COVID-19 may dominate the headlines. But another epidemic that was already raging before it arrived has flared up in recent months, too, according to new University of Michigan data.
A real-time tracking system that launched in 2019 shows a 15% rise in suspected opioid overdose deaths across most of Michigan since March, compared with the same time last year, and a 29% rise in first responders’ use of a rescue drug called naloxone that can reverse an opioid overdose if given in time. The deaths started rising soon after the pandemic arrived in Michigan, while naloxone use dipped before rising to new heights later in the spring and summer.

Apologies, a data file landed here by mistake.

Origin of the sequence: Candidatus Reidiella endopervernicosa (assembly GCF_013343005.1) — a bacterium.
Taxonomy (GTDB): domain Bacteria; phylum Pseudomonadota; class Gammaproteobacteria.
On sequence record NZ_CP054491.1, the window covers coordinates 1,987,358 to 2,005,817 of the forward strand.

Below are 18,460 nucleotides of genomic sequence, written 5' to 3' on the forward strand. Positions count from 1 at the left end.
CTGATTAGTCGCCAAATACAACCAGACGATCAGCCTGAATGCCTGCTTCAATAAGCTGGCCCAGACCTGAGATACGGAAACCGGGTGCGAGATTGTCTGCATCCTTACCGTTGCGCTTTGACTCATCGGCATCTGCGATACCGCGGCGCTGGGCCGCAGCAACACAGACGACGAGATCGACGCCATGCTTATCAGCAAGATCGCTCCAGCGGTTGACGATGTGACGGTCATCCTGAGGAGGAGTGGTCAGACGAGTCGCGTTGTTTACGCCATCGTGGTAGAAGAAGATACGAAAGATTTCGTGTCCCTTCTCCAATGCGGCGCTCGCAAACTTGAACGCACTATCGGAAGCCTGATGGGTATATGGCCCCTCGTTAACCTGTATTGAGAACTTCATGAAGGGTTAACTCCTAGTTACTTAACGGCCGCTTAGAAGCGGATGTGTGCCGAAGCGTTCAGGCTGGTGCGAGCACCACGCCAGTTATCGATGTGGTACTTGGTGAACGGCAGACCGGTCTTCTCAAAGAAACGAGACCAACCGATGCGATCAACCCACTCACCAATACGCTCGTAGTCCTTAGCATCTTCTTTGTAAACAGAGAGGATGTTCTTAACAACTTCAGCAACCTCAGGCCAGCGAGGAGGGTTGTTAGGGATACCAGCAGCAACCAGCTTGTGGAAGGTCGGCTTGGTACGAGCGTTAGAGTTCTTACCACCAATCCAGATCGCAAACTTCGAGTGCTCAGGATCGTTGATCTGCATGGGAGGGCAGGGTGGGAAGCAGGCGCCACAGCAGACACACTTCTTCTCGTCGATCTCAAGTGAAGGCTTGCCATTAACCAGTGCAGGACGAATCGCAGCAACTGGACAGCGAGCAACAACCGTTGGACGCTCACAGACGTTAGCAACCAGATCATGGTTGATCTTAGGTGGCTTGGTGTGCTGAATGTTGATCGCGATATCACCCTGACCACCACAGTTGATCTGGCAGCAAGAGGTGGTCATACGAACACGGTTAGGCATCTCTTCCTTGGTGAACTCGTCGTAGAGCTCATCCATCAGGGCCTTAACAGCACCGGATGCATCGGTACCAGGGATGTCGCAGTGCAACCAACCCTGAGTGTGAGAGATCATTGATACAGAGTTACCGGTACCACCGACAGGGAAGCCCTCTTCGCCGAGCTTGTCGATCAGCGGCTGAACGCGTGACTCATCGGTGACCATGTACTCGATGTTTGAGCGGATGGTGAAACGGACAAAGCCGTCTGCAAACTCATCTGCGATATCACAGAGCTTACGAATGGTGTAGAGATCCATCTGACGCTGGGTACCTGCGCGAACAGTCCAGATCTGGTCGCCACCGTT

The system, run by the University of Michigan Injury Prevention Center and created in partnership with the Michigan HIDTA, a federal program that tracks drug trafficking, gathers data from EMS agencies and medical examiners across most of Michigan.